Out of Order: Arrogance, Corruption, and Incompetence on the Bench

Out of Order: Arrogance, Corruption, and Incompetence on the Bench

Out of Order: Arrogance, Corruption, and Incompetence on the Bench

Out of Order: Arrogance, Corruption, and Incompetence on the Bench

Synopsis

"Stripping away the cloaks of judicial folderol, Max Boot has uncovered the new cancer of capitalism -- the exploitation of the law to advance the interests of judges at the costs of business and the public. In scathing prose and detailed reporting, Boot rises to challenge the bench".

Excerpt

The subtitle of this book -- "Arrogance, Corruption, and Incompetence on the Bench" -- sums up a judicial system that is, to put the matter mildly, not working well. All too often, it is not even performing tolerably. Yet laymen rarely have a complete understanding of what is taking place and those lawyers who do, by and large, become cynically accepting of a system they do not admire but have learned how to work, or at least to live with. This book focuses on American courts, but it may be worth noting that much of what has gone wrong occurs everywhere there is an independent judiciary, and most especially where there is a written constitution. In this context, independence is another word for power. Men and women given unaccountable power will often use it to further their own ends, not the ends of the polity which they exist to serve.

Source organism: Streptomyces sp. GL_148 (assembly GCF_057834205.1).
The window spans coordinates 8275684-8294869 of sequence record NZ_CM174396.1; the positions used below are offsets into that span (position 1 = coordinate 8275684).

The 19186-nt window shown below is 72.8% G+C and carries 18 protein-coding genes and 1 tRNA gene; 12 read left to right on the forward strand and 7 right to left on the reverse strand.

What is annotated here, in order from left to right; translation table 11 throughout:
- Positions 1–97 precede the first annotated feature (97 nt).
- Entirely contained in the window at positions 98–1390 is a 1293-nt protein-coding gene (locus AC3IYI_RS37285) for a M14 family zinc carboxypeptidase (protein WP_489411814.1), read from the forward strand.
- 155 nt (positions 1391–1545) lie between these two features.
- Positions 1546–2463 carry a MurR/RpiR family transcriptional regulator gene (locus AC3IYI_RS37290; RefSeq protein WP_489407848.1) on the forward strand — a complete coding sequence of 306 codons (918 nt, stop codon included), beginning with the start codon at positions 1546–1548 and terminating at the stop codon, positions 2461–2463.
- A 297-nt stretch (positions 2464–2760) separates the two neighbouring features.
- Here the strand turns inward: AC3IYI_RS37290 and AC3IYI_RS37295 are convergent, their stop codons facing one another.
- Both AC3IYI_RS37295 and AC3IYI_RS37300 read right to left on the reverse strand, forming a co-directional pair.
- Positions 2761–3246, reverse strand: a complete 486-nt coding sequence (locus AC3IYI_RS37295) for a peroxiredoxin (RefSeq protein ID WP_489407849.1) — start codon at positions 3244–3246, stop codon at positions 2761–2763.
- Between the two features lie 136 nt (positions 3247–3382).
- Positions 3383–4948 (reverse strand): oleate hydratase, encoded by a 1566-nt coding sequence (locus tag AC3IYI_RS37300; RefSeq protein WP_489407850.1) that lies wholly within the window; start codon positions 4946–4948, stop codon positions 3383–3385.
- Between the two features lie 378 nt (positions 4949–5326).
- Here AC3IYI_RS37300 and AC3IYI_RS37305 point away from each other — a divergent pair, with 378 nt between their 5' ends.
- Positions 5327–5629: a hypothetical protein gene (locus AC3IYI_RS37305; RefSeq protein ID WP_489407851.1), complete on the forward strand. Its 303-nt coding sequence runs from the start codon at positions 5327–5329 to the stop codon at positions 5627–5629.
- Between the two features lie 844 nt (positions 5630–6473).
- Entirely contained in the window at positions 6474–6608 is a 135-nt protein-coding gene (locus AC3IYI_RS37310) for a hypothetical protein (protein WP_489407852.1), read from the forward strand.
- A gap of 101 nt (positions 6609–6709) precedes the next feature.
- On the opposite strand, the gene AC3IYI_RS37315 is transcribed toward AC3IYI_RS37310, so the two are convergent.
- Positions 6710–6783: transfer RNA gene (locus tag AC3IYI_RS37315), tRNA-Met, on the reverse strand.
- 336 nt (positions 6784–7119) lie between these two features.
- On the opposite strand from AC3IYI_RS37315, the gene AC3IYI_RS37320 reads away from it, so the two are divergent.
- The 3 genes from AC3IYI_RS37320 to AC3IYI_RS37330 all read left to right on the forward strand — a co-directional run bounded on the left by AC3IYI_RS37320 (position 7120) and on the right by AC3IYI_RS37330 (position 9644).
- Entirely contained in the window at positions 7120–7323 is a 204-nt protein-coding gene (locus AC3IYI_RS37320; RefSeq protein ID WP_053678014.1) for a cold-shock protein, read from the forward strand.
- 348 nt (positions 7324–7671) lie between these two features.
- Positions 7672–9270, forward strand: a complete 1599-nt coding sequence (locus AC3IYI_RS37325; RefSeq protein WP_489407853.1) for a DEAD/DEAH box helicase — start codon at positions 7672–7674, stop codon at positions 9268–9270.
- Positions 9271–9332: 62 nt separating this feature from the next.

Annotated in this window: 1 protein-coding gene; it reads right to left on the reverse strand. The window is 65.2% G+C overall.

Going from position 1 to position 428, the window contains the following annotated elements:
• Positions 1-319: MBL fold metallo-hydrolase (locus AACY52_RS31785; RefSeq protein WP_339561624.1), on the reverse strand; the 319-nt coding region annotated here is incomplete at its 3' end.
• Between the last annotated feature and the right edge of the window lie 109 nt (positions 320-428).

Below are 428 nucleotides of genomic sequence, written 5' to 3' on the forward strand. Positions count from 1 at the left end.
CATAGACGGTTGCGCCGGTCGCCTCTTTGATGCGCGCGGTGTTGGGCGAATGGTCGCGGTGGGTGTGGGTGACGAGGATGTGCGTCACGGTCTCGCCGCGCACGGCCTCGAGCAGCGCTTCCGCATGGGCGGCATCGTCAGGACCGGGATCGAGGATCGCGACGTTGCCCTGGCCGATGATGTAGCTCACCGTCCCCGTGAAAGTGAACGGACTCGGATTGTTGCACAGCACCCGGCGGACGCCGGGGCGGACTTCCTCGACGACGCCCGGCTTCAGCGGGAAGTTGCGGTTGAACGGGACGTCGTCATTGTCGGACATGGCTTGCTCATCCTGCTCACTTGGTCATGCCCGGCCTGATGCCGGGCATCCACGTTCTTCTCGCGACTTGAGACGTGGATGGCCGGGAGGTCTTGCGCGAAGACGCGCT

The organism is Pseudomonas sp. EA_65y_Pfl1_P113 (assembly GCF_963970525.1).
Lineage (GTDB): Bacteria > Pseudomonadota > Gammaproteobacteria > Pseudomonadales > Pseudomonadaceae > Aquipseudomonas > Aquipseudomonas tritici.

Thus, a wholly unanticipated change has occurred in the governance of all Western industrialized democracies, including the United States, perhaps preeminently the United States. Designed as governments in which legislatures would be dominant, the instruments by which policy is made, these countries have acquiesced in the increasing movement of political decisions into their courts. Judges both write and apply the constitutional law. Nor is this a mere technicality. The constitutional law judges make affects the lives of the citizenry in intimate detail by remaking the cultures in which they live.

The United States, the first government to accept courts that applied a written constitution as law, took longest for this transformation of the judiciary to occur. But the United States has become a model for other countries and the judicialization of their politics took root almost immediately.

Designed to be the least powerful of the three branches of the American government, the judiciary has steadily increased its powers so . . .

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